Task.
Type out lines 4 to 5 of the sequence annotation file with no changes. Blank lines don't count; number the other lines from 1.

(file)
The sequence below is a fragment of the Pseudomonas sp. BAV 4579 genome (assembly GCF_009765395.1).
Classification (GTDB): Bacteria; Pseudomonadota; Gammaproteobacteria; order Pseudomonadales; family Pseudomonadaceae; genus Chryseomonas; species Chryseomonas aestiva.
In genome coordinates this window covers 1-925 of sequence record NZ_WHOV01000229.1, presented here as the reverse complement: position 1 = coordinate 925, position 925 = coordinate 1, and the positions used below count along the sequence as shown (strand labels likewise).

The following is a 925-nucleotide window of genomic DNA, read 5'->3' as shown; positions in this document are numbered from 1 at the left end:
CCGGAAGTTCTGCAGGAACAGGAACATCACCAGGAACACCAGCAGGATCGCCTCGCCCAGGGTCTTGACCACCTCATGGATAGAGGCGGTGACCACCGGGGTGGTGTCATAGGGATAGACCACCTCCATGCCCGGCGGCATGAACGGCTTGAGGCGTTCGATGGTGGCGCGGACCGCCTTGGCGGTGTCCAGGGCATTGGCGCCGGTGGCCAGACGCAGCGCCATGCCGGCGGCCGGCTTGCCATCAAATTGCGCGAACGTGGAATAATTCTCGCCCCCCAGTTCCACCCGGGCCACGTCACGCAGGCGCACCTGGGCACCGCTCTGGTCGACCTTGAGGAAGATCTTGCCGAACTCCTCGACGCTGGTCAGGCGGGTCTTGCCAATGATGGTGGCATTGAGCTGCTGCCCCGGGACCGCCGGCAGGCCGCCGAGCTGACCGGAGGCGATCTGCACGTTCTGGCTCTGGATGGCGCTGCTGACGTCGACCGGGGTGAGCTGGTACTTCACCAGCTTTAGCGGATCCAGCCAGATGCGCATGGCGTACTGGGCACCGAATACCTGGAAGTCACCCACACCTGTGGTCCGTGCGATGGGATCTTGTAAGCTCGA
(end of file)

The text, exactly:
The following is a 925-nucleotide window of genomic DNA, read 5'->3' as shown; positions in this document are numbered from 1 at the left end:
CCGGAAGTTCTGCAGGAACAGGAACATCACCAGGAACACCAGCAGGATCGCCTCGCCCAGGGTCTTGACCACCTCATGGATAGAGGCGGTGACCACCGGGGTGGTGTCATAGGGATAGACCACCTCCATGCCCGGCGGCATGAACGGCTTGAGGCGTTCGATGGTGGCGCGGACCGCCTTGGCGGTGTCCAGGGCATTGGCGCCGGTGGCCAGACGCAGCGCCATGCCGGCGGCCGGCTTGCCATCAAATTGCGCGAACGTGGAATAATTCTCGCCCCCCAGTTCCACCCGGGCCACGTCACGCAGGCGCACCTGGGCACCGCTCTGGTCGACCTTGAGGAAGATCTTGCCGAACTCCTCGACGCTGGTCAGGCGGGTCTTGCCAATGATGGTGGCATTGAGCTGCTGCCCCGGGACCGCCGGCAGGCCGCCGAGCTGACCGGAGGCGATCTGCACGTTCTGGCTCTGGATGGCGCTGCTGACGTCGACCGGGGTGAGCTGGTACTTCACCAGCTTTAGCGGATCCAGCCAGATGCGCATGGCGTACTGGGCACCGAATACCTGGAAGTCACCCACACCTGTGGTCCGTGCGATGGGATCTTGTAAGCTCGA